Newsom issues order allowing California to take over hotels for coronavirus patients

Taryn Luna
Gov. Gavin Newsom holds a bottle of hand sanitizer during a coronavirus-related news conference on March 4.  (Rich Pedroncelli / Associated Press)

California Gov. Gavin Newsom released a sweeping executive order on Thursday that allows the state to commandeer hotels and medical facilities to treat coronavirus patients and permits government officials to hold teleconferences in private without violating open meeting laws.

Newsom issued the order hours after he called for the cancellation of gatherings of 250 or more people through the end of March, marking the first time he has applied so-called social distancing practices to the entire state of California.

"This is where we need to go next, and to make sure we fully implement those procedures and protocols to slow down the spread to get through a peak and to get through the next few months, so we don't overwhelm our healthcare delivery system," Newsom told reporters.

But as he used his executive powers to expand the state's response to the outbreak and made unprecedented requests of its 40 million inhabitants, the first-term governor also faced questions about whether he was going far enough.

Newsom described the directive to cancel large-scale events across the state, which he also included in his executive order, as "guidance" and said its legal authority is limited. He said he has the power to enforce closures, but did not think that would be necessary.

"I see people doing the right thing," Newsom said. "Why take a step that's unnecessary when people are naturally going to do the right thing? Many times, you don't need to penalize people or even threaten to penalize them when they say, 'Well, we're happy to comply.' "

Theme parks, casinos and theaters — all places where people congregate in close proximity — were exempted from Newsom's directive.

"The reason we didn’t do it was because the complexity of their unique circumstances, but I assure you we are moving quickly and effectively towards a resolution in those spaces," the governor said.

Shortly after his news conference concluded, Disney announced that its Disneyland and California Adventure parks would close to the public beginning Saturday until the end of March. It's unclear whether other amusement parks will follow suit.

The governor said theaters were looking at ways to stagger seating to create distance between moviegoers, adjust show times and change line formations. He offered little explanation for preventive measures at casinos, which are on tribal land.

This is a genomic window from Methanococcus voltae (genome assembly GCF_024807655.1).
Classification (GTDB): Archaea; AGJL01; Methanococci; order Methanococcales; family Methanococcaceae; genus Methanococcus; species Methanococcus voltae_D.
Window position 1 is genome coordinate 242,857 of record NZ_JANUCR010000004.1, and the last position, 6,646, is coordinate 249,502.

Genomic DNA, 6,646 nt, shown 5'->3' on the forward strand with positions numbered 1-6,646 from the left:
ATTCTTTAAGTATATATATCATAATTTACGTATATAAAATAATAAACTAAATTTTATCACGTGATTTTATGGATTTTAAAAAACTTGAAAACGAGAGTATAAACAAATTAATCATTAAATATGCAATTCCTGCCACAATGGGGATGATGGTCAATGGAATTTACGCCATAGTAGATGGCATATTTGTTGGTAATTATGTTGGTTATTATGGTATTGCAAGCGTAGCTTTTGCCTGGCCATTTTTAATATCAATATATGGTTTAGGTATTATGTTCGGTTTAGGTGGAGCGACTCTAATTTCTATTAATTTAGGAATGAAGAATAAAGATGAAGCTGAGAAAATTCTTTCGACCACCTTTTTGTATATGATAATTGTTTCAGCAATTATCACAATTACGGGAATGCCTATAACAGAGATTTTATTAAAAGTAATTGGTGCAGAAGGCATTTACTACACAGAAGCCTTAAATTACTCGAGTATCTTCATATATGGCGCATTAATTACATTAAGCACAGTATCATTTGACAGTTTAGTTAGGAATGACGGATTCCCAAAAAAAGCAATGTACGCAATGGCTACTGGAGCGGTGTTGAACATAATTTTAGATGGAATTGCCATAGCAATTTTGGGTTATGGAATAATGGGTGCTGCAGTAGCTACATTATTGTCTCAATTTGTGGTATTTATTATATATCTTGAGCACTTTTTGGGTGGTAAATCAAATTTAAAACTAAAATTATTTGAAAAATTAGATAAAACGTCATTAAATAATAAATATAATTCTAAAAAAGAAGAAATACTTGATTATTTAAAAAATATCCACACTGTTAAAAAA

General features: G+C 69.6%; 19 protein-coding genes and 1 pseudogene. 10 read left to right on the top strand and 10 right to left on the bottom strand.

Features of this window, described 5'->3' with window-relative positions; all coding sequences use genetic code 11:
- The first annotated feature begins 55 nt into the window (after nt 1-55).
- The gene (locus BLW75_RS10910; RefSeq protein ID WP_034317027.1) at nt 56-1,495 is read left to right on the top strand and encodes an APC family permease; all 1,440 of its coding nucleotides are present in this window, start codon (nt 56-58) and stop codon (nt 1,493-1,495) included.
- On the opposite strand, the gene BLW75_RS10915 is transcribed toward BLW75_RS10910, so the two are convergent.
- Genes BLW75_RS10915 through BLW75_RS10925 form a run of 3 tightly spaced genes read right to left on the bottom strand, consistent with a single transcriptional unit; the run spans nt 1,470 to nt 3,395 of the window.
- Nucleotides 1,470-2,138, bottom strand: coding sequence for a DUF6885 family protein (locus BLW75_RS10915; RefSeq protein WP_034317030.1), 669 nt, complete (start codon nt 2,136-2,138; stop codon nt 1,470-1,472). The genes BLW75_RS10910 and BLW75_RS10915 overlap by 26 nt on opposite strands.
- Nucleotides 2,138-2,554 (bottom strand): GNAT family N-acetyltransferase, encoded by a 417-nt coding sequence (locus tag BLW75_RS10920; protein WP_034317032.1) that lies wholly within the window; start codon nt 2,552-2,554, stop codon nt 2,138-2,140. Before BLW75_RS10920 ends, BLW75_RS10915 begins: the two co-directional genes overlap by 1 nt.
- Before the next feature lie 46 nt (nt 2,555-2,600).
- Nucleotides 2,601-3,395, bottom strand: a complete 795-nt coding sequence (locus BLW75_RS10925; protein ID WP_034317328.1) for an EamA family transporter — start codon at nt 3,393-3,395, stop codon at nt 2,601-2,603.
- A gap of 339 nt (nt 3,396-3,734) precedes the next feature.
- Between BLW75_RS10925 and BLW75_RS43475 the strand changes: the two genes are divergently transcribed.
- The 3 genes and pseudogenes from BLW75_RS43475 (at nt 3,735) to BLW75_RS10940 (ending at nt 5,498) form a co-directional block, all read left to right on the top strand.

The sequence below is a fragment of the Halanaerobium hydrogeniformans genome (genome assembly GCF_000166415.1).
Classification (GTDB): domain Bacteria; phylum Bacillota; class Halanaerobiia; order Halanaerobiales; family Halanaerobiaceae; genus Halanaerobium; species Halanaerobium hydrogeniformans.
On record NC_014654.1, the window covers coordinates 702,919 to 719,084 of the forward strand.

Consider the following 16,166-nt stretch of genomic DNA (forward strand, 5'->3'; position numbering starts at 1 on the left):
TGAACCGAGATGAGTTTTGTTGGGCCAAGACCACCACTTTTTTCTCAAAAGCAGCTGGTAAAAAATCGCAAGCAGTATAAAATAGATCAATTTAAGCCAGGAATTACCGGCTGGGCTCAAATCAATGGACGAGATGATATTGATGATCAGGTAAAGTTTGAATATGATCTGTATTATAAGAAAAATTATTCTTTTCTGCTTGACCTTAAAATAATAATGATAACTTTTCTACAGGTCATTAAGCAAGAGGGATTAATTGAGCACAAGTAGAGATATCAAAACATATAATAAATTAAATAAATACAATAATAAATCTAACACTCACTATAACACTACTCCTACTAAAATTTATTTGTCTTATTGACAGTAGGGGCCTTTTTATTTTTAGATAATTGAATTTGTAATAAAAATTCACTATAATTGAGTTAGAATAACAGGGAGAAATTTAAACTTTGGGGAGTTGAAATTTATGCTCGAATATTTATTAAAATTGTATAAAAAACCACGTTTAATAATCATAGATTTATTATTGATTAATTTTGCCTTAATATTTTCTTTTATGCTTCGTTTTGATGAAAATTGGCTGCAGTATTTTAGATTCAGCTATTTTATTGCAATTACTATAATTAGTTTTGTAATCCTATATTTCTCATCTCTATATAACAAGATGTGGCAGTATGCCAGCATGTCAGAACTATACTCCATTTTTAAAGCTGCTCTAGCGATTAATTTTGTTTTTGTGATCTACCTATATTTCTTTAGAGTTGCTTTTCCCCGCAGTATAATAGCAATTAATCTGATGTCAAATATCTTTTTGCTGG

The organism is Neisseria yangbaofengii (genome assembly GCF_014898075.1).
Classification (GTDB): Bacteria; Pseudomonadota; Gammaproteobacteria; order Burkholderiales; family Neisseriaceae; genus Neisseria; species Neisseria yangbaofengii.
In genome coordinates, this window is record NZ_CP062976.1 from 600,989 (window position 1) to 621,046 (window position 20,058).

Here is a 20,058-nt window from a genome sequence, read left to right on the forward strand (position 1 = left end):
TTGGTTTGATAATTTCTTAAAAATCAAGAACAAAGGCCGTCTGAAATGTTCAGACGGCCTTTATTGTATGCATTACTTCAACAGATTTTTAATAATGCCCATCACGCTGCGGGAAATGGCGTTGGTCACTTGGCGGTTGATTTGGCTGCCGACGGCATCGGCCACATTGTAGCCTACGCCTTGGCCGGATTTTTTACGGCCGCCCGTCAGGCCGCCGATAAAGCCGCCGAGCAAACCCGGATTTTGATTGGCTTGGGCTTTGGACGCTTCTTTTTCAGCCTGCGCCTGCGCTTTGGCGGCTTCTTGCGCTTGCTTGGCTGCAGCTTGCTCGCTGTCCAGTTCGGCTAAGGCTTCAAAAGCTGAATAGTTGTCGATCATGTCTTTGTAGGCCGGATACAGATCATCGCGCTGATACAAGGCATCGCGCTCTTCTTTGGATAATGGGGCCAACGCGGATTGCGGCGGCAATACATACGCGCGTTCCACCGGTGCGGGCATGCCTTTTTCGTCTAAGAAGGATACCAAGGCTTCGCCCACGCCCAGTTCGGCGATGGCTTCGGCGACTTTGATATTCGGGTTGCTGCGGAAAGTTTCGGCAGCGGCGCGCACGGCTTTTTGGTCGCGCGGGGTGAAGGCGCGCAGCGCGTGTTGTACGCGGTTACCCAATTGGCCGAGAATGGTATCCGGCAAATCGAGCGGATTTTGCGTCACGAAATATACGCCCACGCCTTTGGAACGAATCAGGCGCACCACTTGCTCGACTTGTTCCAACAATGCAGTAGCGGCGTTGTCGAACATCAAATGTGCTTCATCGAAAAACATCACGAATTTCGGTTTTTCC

While the state of New York sent the National Guard into the city of New Rochelle, a hot spot for the virus, Newsom has declined to call in military support to places such as Santa Clara County. With 48 confirmed cases as of Thursday afternoon, the virus is not as advanced in the county as it is in New Rochelle, which counted more than 100 cases when New York Gov. Andrew Cuomo requested military intervention.

"This is a dynamic process, but I can assure you we're not there yet," Newsom said earlier this week. "Right now, we have no identified need to utilize them."

The governor said 198 people have tested positive for COVID-19 in California of Thursday, marking a 10% increase from just a day earlier. The executive order will enhance the state's ability to fight the pandemic going forward, Newsom said.

The order established a 60-day extension for people or businesses to file state taxes if they may be unable to do so because of the outbreak and requests from health officials. It also allows the Employment Development Department to waive a one-week waiting period for people to apply for unemployment or disability insurance in relation to the virus.

Newsom's action waives work hour limitations for Office of Emergency Services staff and makes it easier to hire back retired employees who may be able to offer their expertise in a crisis. Under the order, the California Health and Human Services Agency and the Office of Emergency Services will be able to execute agreements to commandeer hotels, or medical facilities that are not in use, to quarantine, isolate and treat COVID-19 patients or those with a high risk of exposure, the order states.

The order also allows trained laboratory personnel to perform COVID-19 tests, which are ordinarily completed only by microbiologists.

When asked what residents should expect next, Newsom said it depends on how people respond to health guidelines and requests.

"I continue to posit that it's decisions, not conditions, that will determine our fate and future as it relates to COVID-19," Newsom said. "We have agency. We can change the future. So, it is in the sum total of our individual decisions that we will determine the fate of this virus. We will meet or not meet the moment. I am confident we will meet the moment."